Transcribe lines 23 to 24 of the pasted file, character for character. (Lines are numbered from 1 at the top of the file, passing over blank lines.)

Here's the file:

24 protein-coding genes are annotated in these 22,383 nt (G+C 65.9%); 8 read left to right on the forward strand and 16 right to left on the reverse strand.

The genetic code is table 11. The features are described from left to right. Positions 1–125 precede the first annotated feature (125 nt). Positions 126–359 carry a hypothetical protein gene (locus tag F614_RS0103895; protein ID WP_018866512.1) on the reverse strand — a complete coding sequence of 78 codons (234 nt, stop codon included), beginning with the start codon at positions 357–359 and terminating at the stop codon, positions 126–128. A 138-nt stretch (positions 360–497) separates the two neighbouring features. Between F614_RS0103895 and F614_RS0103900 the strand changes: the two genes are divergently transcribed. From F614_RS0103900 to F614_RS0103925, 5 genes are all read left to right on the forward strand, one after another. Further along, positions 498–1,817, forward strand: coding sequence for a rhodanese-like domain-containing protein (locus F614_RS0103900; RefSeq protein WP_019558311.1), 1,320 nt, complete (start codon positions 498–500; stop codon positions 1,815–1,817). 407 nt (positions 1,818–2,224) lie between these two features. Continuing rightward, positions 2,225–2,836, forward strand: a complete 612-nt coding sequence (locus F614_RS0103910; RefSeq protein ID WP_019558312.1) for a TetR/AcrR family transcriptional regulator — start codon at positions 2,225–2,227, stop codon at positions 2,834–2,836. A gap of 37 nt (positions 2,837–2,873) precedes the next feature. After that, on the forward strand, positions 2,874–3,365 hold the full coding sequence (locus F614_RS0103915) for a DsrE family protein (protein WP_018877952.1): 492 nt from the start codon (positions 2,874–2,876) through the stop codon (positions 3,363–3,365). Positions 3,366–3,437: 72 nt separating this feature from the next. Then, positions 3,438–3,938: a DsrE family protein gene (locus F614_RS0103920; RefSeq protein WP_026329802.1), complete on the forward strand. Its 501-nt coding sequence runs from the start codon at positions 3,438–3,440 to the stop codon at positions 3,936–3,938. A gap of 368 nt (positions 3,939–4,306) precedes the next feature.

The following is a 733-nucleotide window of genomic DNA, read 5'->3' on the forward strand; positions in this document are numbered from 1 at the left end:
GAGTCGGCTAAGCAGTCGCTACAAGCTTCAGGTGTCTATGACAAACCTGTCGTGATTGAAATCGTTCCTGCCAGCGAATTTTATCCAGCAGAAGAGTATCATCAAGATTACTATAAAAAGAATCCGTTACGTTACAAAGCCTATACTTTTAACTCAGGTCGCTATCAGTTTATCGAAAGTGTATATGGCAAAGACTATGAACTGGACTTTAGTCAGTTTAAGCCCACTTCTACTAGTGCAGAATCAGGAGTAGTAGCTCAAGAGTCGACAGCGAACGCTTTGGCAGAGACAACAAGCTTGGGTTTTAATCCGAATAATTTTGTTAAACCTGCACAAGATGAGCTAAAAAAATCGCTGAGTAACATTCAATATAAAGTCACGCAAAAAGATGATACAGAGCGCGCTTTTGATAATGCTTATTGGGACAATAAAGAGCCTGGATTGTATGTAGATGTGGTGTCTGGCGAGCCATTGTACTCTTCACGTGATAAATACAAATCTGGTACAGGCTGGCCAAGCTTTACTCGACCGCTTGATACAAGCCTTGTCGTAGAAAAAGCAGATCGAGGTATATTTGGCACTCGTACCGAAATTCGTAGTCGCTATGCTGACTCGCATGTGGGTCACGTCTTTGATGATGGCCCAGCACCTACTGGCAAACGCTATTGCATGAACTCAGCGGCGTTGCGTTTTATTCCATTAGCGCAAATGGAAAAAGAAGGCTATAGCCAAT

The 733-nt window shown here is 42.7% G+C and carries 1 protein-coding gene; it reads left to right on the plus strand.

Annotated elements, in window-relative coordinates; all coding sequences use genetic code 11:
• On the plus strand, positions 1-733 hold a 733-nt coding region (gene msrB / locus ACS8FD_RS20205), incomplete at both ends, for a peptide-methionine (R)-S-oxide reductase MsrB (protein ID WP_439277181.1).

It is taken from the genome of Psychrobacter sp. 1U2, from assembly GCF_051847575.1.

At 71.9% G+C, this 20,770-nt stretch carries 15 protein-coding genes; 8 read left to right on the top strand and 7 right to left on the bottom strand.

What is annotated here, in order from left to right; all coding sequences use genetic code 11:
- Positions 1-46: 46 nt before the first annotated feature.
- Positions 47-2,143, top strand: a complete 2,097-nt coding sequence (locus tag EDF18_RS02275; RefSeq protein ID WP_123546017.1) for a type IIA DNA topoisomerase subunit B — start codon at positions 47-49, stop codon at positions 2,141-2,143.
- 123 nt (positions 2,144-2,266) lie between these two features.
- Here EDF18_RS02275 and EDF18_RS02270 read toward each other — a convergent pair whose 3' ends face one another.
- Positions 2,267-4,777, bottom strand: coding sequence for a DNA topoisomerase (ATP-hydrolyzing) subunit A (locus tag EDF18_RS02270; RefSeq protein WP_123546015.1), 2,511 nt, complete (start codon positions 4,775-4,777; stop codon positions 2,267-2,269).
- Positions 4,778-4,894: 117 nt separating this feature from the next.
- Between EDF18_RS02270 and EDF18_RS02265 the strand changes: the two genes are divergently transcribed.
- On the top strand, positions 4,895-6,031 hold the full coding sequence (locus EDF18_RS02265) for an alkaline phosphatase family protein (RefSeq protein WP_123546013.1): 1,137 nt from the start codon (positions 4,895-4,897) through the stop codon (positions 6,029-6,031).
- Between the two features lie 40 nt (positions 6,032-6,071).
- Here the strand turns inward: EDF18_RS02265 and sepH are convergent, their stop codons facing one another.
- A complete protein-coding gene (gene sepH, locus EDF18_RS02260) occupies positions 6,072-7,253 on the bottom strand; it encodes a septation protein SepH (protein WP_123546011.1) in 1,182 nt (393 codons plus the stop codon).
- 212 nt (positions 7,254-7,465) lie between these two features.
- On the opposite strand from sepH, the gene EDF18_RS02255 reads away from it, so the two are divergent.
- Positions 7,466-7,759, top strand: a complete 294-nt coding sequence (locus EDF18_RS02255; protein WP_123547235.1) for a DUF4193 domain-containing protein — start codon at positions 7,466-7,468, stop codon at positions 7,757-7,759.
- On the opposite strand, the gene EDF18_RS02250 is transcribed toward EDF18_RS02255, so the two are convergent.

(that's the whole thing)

- On the opposite strand from sepH, the gene EDF18_RS02255 reads away from it, so the two are divergent.
- Positions 7,466-7,759, top strand: a complete 294-nt coding sequence (locus EDF18_RS02255; protein WP_123547235.1) for a DUF4193 domain-containing protein — start codon at positions 7,466-7,468, stop codon at positions 7,757-7,759.